- Spacious: Modern manufacturers’ creative designs can turn a small looking trailer into quite a spacious living space.
- Affordability: The canvas walls make them much cheaper to produce than hard-sided RVs and therefore cheaper to buy.
- Home Storage: When collapsed, they are much more easily stored in a standard garage space than most RVs.
- Setup & Packup: If you’re moving constantly, the extra setup and packup time required for these can sometimes be a bit repetitive.
- Exposure to Elements: The canvas walls have zero insulation from cold and heat, compared to a hard-sided RV.
- Limited Amenities: Toilets and showers are not usually included in a pop-up camper. If you’re lucky, some models will have some kind of small kitchenette.
- Durability: Canvas walls are much more susceptible to wear and tear than a hard-sided wall and therefore generally have a shorter lifespan.
Commonly referred to as:
- Slide-in camper
- Pickup camper
- Camper shell
- Truck-bed camper
- Pickup truck camper
- Over-cab camper
- Cab-over camper
Being a unique type of small camper, these required their own section here to more easily explain what defines them.
Their most defining feature is that they have a separate, purpose built living space in the form of an oversized box, or cab, that attaches directly onto the bed of a pickup truck, essentially turning the truck into a miniature motorhome.
They come in all shapes and sizes and are custom built to fit individual makes and models of pickup trucks.
Some slide on with rails, and others are simply lifted onto the truck bed and bolted down.
They are usually built tall enough to stand up in, and most models extend over the cab/roof of the truck where you will usually find the bed.
Despite their odd looking compact size, it’s not uncommon for them to include amenities such as small kitchenettes, dinettes that convert into a bed, ample storage space, and sometimes even a bathroom, as well as extra features like external slide-outs to increase the usable living space.
Truck Camper - Pros & Cons
- Mobility: Truck campers are probably the most mobile and versatile of all RV types because they provide the capability of a pickup truck (especially a 4x4) along with the convenience of an RV, making them perfect for off-grid camping in hard-to-reach spots.
- Drivability: Since the camper is in the truck bed, it’s just like driving a regular pickup truck so there’s no special skills or licenses required, and it even allows you to tow something behind, like a boat… or even a travel trailer.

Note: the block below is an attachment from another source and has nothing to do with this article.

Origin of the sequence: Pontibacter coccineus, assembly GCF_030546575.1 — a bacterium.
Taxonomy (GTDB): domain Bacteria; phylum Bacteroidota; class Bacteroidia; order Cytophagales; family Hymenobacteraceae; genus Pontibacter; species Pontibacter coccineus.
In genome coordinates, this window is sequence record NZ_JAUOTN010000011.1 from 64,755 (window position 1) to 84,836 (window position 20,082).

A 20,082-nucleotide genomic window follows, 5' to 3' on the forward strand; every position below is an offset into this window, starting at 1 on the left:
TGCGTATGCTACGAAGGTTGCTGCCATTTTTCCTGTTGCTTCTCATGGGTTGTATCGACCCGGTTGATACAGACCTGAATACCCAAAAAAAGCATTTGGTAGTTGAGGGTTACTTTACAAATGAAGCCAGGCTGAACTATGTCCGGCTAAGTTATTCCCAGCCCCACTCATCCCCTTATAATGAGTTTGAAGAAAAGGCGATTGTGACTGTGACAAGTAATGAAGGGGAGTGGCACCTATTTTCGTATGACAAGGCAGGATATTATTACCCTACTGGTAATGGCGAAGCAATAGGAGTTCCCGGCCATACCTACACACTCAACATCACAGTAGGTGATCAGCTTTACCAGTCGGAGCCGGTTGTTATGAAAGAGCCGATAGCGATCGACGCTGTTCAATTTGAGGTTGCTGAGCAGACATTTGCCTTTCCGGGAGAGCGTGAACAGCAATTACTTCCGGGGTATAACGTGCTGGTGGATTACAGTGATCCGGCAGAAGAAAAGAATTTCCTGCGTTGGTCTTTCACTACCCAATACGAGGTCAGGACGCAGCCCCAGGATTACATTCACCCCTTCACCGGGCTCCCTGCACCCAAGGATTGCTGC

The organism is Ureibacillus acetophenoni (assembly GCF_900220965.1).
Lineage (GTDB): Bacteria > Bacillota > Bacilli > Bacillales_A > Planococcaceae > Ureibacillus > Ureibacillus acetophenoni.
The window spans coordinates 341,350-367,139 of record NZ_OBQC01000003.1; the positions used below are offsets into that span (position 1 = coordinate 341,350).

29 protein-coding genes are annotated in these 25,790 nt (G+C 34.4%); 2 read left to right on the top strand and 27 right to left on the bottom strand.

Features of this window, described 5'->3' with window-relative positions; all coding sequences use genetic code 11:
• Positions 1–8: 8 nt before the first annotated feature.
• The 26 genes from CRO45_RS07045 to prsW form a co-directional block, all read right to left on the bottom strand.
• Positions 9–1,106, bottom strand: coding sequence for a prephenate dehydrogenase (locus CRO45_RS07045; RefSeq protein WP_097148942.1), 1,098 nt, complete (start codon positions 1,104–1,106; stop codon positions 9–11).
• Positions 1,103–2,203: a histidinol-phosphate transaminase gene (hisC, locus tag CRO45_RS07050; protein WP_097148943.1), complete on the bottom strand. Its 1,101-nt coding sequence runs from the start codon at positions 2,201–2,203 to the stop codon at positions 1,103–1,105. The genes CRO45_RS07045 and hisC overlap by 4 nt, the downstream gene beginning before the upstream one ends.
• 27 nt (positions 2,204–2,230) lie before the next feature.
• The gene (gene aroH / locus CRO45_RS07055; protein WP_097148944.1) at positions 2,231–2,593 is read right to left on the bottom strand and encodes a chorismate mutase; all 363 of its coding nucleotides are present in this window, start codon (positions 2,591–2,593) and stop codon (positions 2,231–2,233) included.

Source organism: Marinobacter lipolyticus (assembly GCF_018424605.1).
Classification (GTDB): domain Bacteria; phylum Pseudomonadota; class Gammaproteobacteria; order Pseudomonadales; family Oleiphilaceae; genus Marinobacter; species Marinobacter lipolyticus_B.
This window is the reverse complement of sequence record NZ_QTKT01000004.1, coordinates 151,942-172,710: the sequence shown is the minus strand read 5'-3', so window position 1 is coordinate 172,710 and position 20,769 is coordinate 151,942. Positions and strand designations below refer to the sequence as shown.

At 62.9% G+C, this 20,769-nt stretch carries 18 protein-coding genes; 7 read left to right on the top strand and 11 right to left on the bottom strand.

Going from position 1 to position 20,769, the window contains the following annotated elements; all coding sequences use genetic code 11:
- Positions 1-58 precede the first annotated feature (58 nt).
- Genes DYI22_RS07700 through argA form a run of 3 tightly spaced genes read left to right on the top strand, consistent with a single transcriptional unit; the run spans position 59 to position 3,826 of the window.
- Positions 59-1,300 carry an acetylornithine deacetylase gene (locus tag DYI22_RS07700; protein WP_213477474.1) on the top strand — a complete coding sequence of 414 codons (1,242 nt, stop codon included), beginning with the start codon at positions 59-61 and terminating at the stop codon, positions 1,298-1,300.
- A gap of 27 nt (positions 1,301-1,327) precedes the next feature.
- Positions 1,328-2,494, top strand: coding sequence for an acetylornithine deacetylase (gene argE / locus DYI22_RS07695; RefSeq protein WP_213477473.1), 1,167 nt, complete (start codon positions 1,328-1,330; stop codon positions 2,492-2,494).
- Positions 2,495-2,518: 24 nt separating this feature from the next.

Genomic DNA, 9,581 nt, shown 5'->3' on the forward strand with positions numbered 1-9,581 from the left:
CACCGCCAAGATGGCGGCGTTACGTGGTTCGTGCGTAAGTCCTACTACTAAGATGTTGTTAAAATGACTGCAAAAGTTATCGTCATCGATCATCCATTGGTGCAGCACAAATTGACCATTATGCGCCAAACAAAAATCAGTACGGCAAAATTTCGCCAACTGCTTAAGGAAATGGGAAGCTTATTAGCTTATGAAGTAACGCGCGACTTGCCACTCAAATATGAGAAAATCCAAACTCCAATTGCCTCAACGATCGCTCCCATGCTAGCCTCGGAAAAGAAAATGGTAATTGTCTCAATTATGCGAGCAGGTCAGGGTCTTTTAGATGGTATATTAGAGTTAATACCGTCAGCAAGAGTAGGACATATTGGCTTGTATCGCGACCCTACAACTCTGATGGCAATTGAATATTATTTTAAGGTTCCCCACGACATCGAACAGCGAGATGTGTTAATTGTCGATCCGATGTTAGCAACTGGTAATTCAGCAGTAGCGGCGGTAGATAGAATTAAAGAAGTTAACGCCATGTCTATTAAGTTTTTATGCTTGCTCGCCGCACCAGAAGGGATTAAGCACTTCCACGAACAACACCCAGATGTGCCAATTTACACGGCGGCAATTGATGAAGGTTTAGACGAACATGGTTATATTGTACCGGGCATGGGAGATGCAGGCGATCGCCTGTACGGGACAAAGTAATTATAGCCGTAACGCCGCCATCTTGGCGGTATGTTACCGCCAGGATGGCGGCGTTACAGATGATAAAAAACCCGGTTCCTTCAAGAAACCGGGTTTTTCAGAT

- Convenience: No need to setup and packup when you arrive at the campsite or move on to the next one. Plus, the camper section can be detached and left behind, leaving your vehicle free for everyday use.
- Space Efficiency: Being custom designed, every square inch of usable space is used very effectively with very little waste.
- Limited Space: However, as well designed as they are, the overall usable space is still pretty small compared to most RVs and you wouldn’t want any more than 2 people inside.
- Requires Pickup Truck: Needless to say you will need some kind of pickup truck to house the camper section, and depending on how big and complex you go, not all pickup trucks are capable of carrying some of the larger sized ones.
- Accessibility: Generally you can stand up inside a truck camper but the door to get in and out is often elevated and sometimes smaller than a typical RV door. So if you don’t like steps or ladders, then they might not work out for you.
- Balance & Center of Gravity: We did just say they are easier to drive since it’s just a regular vehicle and you’re not towing anything, but something to think about is how you load up the inside of the camper section. Bad weight distribution can cause stability issues and therefore handling issues on the road.
Small campers, pop-up campers, and truck campers, are a good balance of mobility, simplicity, and affordability. They manage to condense the comforts of home into a compact, road-worthy package, and present a low barrier of entry to those new to the RV life as well as a compact alternative for more experienced campers.
Their overall advantages being their efficient size, ease of mobility, and convenient parking and storage.
Now that you're up to speed on small campers, you can read all about the larger RV types here:
RV Types - An In-Depth Guide